If the polarization splitter 202 and the polarization combiners 210-1 through 210-n are lithium niobate components such as polarization splitter 80 and polarization combiner 90 of FIG. 3, polarization combiners 210-1 through 210-n may be substantially identical to the polarization splitter 202 except for the polarity of the applied voltage. In order to make the beams deflect in opposite directions, the voltage applied to the polarization combiner would be opposite the voltage applied to the polarization splitter 202 when two identical LNO slabs are used. Alternatively, the polarization splitter and the polarization combiners may be designed so that they deflect a light beam in opposite angles (i.e., φ instead of −φ) in response to the same voltage. For example, the prism array in one LNO slab may be positioned upside down relative to the prism array in the other LNO slab.
In an integrated 1×n switch 40, the LNO-with-prism type polarization splitter/combiner of
The TE component 224 e and the TM-polarized beam 224 m travel through polarization maintaining fiber (PMF) between the polarization splitter 222 and the deflectors 226 e and 226 m, and between the deflectors 226 e, 226 m and the polarization combiners 230-1, 230-2 so that each light beam maintains its polarization state. If the polarization states are altered while traveling between the polarization splitter 222 and the deflectors 226 e and 226 m, the deflection will not occur properly because the deflectors 226 e and 226 m are polarization sensitive. Similarly, since the polarization combiners 230-1, 230-2 combine light beams of orthogonal polarization states (e.g., TE and TM), the polarization states of the beams entering the polarization combiners need to be maintained. There may be additional optical devices to the switch shown in FIG. 7. For example, if the deflectors 226 e and 226 m are substantially identical, the TM component 224 m would have to be rotated 90° in order for the deflector 226 m to direct the light beam properly into one of the two deflected beams 232 m 1 and 232 m 2. Since the polarization combiner is polarization sensitive, however, the polarization state of the deflected beams 232 m 1 and 232 m 2 have to be rotated back to the TM mode before one of the deflected beams enter the polarization combiner. Thus, the TM-polarized beam 224 m may actually pass through the deflector 226 m as a TE-polarized light beam, but then be converted back into TM-mode before being combined with the TE counterpart in a polarization combiner. This conversion of the TM-polarized beam 224 m into TM polarized beam is desirable for avoiding optical interference of the two polarization states when the TM-polarized beam 224 m is eventually combined with the TE-polarized beam 224 e.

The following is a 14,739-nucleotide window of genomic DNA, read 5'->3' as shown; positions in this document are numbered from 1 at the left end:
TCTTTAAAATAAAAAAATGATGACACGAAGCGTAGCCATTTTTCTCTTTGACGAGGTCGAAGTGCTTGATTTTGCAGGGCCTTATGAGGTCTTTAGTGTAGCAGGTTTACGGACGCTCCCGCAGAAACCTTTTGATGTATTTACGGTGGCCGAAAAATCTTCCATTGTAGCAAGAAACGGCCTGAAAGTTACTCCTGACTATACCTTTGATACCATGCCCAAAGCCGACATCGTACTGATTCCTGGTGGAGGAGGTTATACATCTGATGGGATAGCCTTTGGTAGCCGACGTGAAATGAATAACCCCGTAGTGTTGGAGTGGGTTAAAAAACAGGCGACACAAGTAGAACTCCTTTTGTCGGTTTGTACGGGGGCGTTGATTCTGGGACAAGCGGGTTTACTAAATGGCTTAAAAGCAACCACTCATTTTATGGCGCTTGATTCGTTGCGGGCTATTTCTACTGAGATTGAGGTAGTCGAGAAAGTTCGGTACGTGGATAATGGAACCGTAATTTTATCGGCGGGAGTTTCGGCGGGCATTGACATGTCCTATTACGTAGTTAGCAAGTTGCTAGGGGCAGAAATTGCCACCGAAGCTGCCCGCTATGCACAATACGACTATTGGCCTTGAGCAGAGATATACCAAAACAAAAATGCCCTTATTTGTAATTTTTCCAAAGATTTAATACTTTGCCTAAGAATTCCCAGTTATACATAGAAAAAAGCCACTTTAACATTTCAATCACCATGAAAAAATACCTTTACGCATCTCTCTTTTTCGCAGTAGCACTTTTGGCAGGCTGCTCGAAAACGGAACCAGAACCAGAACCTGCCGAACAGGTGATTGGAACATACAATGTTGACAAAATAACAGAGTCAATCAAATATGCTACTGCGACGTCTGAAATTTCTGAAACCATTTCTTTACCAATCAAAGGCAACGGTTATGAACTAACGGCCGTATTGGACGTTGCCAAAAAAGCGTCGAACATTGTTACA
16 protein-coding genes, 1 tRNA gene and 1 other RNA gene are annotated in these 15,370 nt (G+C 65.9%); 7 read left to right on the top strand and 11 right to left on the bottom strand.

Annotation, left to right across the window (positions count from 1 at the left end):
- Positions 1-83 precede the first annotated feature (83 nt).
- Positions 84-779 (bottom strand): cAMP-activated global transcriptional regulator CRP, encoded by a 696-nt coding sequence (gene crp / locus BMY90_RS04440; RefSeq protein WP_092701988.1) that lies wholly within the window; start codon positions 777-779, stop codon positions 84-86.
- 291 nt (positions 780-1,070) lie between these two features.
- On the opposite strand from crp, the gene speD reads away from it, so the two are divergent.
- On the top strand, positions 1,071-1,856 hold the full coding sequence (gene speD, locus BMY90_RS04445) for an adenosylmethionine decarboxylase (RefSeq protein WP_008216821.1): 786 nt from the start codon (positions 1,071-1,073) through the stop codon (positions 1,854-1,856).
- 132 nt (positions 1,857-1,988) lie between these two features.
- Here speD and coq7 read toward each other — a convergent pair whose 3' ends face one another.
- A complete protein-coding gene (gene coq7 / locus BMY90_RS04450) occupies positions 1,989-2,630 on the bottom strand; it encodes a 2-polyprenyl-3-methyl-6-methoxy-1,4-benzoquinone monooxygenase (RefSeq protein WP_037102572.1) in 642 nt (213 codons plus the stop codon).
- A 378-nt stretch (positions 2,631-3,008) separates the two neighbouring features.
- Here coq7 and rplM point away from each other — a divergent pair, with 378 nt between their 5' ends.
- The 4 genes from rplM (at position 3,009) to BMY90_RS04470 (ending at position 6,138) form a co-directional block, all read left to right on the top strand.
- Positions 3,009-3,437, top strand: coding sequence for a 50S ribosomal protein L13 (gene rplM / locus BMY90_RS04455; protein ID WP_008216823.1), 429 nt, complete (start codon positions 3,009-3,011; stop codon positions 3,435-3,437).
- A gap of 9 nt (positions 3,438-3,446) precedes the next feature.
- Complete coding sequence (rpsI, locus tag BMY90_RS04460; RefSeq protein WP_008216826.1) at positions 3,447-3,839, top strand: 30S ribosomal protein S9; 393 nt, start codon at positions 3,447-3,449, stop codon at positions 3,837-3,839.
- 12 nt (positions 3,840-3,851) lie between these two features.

The TE component 262 e enters the deflector 254 e through a ferrule 264 e, which may be similar to the ferrule 264 m. Through applied voltage Vb, the TE component 262 e is deflected by a predetermined angle and either feeds into the first LNO-based polarization combiner 270 as a deflected TE component 268 e 1 or feeds into the second LNO-based polarization combiner 271 as a deflected TE component 268 e 2. The first LNO-based polarization combiner 270 combines the deflected TE component 268 e 1 with the deflected TM component 268 m 1 to form a first output beam 274 propagating in a predetermined direction via an output fiber 276. An output lens 278 (e.g., one lens of a microlens array) coupled to the output surface of the first LNO-based polarization combiner 270 properly couples the output beam 274 into the output fiber 276 with minimum coupling loss. Similarly, the second LNO-based polarization combiner 271 combines the TM-component 268 m 2 with the TE-component 268 e 2. The result of the combination is an output beam 280, which is coupled into an output fiber 282 by a an output lens 284 similar to the output lens 278.
In the LNO-based splitter 252, the TM component in the input beam 260 is deflected at an angle approximately three times as large as the angle at which the TE component is deflected regardless of the voltage that is applied. If a high voltage is applied, θ will be larger than if a low voltage is applied, but the approximately 3:1 ratio in the angles of deflection remains substantially constant. Substantially all of the TM component is deflected by approximately 3θ and substantially all of the TE component is deflected by θ as it passes through the prism array in the LNO-based splitter 252. Thus, the two polarization modes are successfully separated. If only one polarization mode is present in the input beam 260, all of the input beam 260 will be deflected in the same direction.
In this particular embodiment, the first LNO-based polarization combiner 270 and the second LNO-based polarization combiner 271 are configured so that the prism array in one combiner is oriented upside down relative to the prism array in the other combiner. The first LNO-based polarization combiner 270 may be substantially similar to the splitter 252 except that the polarity of the applied voltage is reversed. Thus, the TM component 268 m 1, which was deflected by 3θ in the splitter 252, is deflected by −3θ in the first LNO-based polarization combiner 270. Likewise, the TE component 268 e 1, which was deflected by θ in the splitter 252, is deflected by −θ in the second LNO-based polarization combiner 270. Each of the ferrules 284 includes a lens that orients the deflected light beams 268 m 1 and 268 e 1 so that they enter the first LNO-based polarization combiner 270 at proper angles and become combined upon deflection by −3θ and −θ, respectively. As for the second LNO-based polarization combiner 271, it is the first LNO-based polarization combiner 270 positioned differently (an “upside down” version of the first LNO-based polarization combiner 270 in this figure). The same voltage is applied to the second LNO-based polarization combiner 271 as to the first LNO-based polarization combiner 270. However, because the second LNO-based polarization combiner 271 is positioned upsidedown, what is a downward deflection in an angle of −3θ in the first LNO polarization combiner 270 is an upward deflection in an angle of 3θ in the second LNO polarization combiner 271. Likewise, what is a downward deflection in an angle of −θ in the first LNO polarization combiner 270 is an upward deflection in an angle of θ in the second LNO polarization combiner 271. Thus, the TM component 268 m 2 is deflected upward by 3θ and the TE component 268 e 2 is deflected upward by θ. The respective deflections cause the two beams to combine at the exit surface of the second LNO-based polarization combiner 271 and become coupled into the output fiber 282 by lens array 284.